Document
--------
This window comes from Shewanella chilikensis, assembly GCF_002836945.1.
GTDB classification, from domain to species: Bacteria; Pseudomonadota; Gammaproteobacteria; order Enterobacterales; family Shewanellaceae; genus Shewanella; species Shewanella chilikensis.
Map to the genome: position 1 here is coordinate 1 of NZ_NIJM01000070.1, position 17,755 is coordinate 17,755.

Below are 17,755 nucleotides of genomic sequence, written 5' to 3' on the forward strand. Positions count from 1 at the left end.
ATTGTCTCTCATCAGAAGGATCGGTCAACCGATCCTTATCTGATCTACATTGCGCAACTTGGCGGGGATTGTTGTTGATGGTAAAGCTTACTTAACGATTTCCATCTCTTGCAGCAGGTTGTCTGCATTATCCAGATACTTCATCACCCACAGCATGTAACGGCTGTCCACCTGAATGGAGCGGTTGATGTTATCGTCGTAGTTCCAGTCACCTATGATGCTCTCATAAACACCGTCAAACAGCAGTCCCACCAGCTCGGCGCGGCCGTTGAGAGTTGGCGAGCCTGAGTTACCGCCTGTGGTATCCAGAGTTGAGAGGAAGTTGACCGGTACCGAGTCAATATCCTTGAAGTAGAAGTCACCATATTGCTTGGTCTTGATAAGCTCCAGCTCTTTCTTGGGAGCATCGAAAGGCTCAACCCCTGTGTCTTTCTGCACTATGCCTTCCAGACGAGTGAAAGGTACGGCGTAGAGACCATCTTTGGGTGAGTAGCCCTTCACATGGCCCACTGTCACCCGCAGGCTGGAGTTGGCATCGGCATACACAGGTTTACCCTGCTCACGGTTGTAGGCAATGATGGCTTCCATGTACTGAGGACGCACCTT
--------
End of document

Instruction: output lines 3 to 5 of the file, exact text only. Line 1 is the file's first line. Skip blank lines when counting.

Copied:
Map to the genome: position 1 here is coordinate 1 of NZ_NIJM01000070.1, position 17,755 is coordinate 17,755.

Below are 17,755 nucleotides of genomic sequence, written 5' to 3' on the forward strand. Positions count from 1 at the left end.
ATTGTCTCTCATCAGAAGGATCGGTCAACCGATCCTTATCTGATCTACATTGCGCAACTTGGCGGGGATTGTTGTTGATGGTAAAGCTTACTTAACGATTTCCATCTCTTGCAGCAGGTTGTCTGCATTATCCAGATACTTCATCACCCACAGCATGTAACGGCTGTCCACCTGAATGGAGCGGTTGATGTTATCGTCGTAGTTCCAGTCACCTATGATGCTCTCATAAACACCGTCAAACAGCAGTCCCACCAGCTCGGCGCGGCCGTTGAGAGTTGGCGAGCCTGAGTTACCGCCTGTGGTATCCAGAGTTGAGAGGAAGTTGACCGGTACCGAGTCAATATCCTTGAAGTAGAAGTCACCATATTGCTTGGTCTTGATAAGCTCCAGCTCTTTCTTGGGAGCATCGAAAGGCTCAACCCCTGTGTCTTTCTGCACTATGCCTTCCAGACGAGTGAAAGGTACGGCGTAGAGACCATCTTTGGGTGAGTAGCCCTTCACATGGCCCACTGTCACCCGCAGGCTGGAGTTGGCATCGGCATACACAGGTTTACCCTGCTCACGGTTGTAGGCAATGATGGCTTCCATGTACTGAGGACGCACCTT